Litigating Brexit: a guide to the case law

Professor Steve Peers, University of Essex

The following (initially posted on 24 July 2020) is a guide to the litigation relating to the Brexit process. I’ll update it regularly as cases develop, and indicate the latest update here at the start of the blog post. For further reading, see this House of Commons Briefing Paper, which has additional details of cases and further links to judgments and commentary (although note it is up to date to 1 November 2019).

(Update 27 July 2020: clarified what the Webster judgment ruled in s 3; links to Dutch court rulings added in s 10. 28 July 2020: added reference to English version of July 2020 Shindler judgment in s 10. 6 Sept 2020: updated s 12 on litigation re Advocate-General; s 10 Walker judgment was not appealed. 10 Sept 2020: updated s 11 on possible litigation on internal market bill; updated s 12 re Advocate General)

1              Referendum franchise and conduct

Harry Shindler challenged the exclusion of UK citizens living abroad for more than 15 years from the voting franchise for the referendum. He lost in the High Court (28 April 2016) on the grounds that while the voting limit engaged EU law, it did not limit free movement rights; even if it did, those limits would be justified. He appealed to the Court of Appeal (20 May 2016), which ruled that the voting limit was outside the scope of EU law and in any event did not limit free movement rights. The Supreme Court refused leave to appeal (24 May 2016) on the grounds that if EU law did apply, there was no limit on free movement.

Note that the right to free elections in the first protocol to the European Convention on Human Rights does not apply to referendums, unless they are de facto general elections: see the summary of the case law (para 4). Nor does it generally require states to extend voting rights to their citizens who live abroad: see, for instance, the judgment of the European Court of Human Rights in Shindler v UK.

In Ball v Johnson, a private prosecution for misconduct in public office based on Boris Johnson’s comments during the referendum campaign, a district judge originally issued a summons on 29 May 2019. However, this was quashed by a judgment of the High Court on 3 July 2019 (see discussion here).

The issue of breaches of election spending law during the referendum was also the subject of several decisions of the Electoral Commission and litigation. On some of these cases, see section 4.2 of the House of Commons Briefing Paper.

2              Parliamentary approval of leaving the EU

In Miller I (24 Jan 2017), the Supreme Court, following the High Court (3 Nov 2016), ruled that the decision to leave the EU could not purely be an act of the executive, but had to be approved by Parliament (see discussion here). Parliament duly passed the EU (Notification of Withdrawal) Act, which conferred upon the Prime Minister the power to notify the EU of the intention to leave.

3              Validity of notification to leave the EU

In Webster, the Prime Minister’s decision to leave the EU pursuant to a power implicitly conferred by the Act was identified and upheld in a judgment of the High Court (12 June 2018). The court ruled that the Prime Minister had satisfied the obligations imposed by the Miller I judgment. See discussion on the Monckton chambers blog here.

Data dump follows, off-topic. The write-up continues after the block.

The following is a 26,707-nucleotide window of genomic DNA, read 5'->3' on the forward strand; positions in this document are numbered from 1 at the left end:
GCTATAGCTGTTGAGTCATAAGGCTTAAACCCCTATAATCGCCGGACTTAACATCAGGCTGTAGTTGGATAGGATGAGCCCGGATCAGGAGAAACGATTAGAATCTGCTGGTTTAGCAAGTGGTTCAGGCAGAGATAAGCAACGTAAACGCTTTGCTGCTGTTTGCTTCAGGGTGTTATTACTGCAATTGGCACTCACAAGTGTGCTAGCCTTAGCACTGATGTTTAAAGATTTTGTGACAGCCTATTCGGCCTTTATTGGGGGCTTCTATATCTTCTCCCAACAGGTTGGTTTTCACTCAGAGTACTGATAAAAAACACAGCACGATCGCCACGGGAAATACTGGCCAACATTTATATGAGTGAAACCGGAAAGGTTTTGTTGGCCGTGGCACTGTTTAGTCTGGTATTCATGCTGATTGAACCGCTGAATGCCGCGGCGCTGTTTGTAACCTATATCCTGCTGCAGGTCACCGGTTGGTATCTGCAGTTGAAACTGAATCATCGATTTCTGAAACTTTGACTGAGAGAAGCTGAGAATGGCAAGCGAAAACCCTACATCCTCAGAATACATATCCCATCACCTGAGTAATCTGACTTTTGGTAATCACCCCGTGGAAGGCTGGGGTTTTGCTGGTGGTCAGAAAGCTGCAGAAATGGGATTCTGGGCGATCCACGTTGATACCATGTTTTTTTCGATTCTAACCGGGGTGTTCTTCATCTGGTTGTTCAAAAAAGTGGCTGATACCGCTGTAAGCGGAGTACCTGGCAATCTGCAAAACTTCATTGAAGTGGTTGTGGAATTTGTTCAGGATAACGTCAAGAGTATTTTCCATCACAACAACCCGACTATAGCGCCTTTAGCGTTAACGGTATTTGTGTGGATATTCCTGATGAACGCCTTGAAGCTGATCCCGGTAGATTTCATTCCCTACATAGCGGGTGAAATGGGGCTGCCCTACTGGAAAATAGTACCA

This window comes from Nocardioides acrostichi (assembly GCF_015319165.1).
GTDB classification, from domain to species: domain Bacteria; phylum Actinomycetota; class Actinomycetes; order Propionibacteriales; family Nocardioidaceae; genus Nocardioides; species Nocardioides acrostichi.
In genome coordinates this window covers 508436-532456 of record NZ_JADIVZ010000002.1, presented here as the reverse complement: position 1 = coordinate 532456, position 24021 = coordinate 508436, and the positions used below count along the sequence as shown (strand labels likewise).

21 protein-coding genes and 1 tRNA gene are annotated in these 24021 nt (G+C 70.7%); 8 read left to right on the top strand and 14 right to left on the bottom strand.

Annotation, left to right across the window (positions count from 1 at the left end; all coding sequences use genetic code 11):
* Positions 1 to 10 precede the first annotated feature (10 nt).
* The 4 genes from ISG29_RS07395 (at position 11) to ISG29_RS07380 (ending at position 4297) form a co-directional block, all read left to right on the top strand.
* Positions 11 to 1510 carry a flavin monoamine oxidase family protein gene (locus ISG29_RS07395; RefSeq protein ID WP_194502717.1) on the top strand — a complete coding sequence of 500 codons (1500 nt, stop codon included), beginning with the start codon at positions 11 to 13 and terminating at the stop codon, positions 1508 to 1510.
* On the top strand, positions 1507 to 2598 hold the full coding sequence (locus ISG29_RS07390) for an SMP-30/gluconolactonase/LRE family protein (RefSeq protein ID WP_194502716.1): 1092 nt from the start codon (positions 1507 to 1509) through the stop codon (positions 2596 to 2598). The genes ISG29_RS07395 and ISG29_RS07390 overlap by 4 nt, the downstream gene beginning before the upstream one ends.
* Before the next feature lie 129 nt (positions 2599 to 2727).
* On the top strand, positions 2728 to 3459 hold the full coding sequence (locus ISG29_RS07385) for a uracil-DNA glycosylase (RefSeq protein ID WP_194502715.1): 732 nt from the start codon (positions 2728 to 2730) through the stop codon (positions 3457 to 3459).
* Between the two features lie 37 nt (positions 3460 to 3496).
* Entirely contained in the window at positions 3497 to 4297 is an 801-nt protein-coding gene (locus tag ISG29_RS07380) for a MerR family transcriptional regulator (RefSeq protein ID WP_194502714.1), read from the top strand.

In Wilson, it was argued that the notification was unlawful because of breaches of election spending law by the Leave campaigns (see section 1 above). Permission to bring the case was refused by the High Court on 10 December 2018; permission to appeal was refused by the Court of Appeal on 4 March 2019. 

4              Withdrawal process

Mr Shindler sued to annul the EU Council decision giving the EU Commission a mandate to negotiate the withdrawal agreement with the UK. The EU General Court (Case T-458/17, 17 Sep 2018) ruled against him (see analysis here), on the grounds that the decision did not directly affect the position of the applicants, because Brexit was caused by the decision of the UK to leave, which was not subject to approval of the EU institutions (see discussion here). The Court of Justice (Case C-755/18 P, 19 March 2019) rejected his appeal.

A further Shindler case (Case T-541/19) argued that the date of the 2019 European Parliament election should have been delayed because of the Brexit process. This action was dismissed by the EU General Court on 29 January 2020.

5              Status of the UK during the withdrawal process

The CJEU ruled in Case C-327/18 PPU RO (19 Sep 2018; a case concerning the European Arrest Warrant, discussed here) and Case C-661/17 MA (23 Jan 2019; a case concerning the Dublin asylum responsibility rules, discussed here) that during the process of negotiating to leave the EU, the UK retained all rights and obligations of EU law. See also the judgment in Case C-340/17 on the EU trade mark pending withdrawal.

6              Revocation of notification to leave the EU

The CJEU ruled in Wightman (10 Dec 2018) that the UK could withdraw the notification to leave unilaterally, up until the point when the withdrawal agreement entered into force or (taking account of extensions) the UK left the EU by virtue of the notification period running out. (See discussion of the judgment here and here; and discussion of the AG opinion of 4 Dec 2018 here) This followed a lengthy process in the Scottish courts, which eventually sent questions on the matter to the CJEU (see discussion of the domestic process here).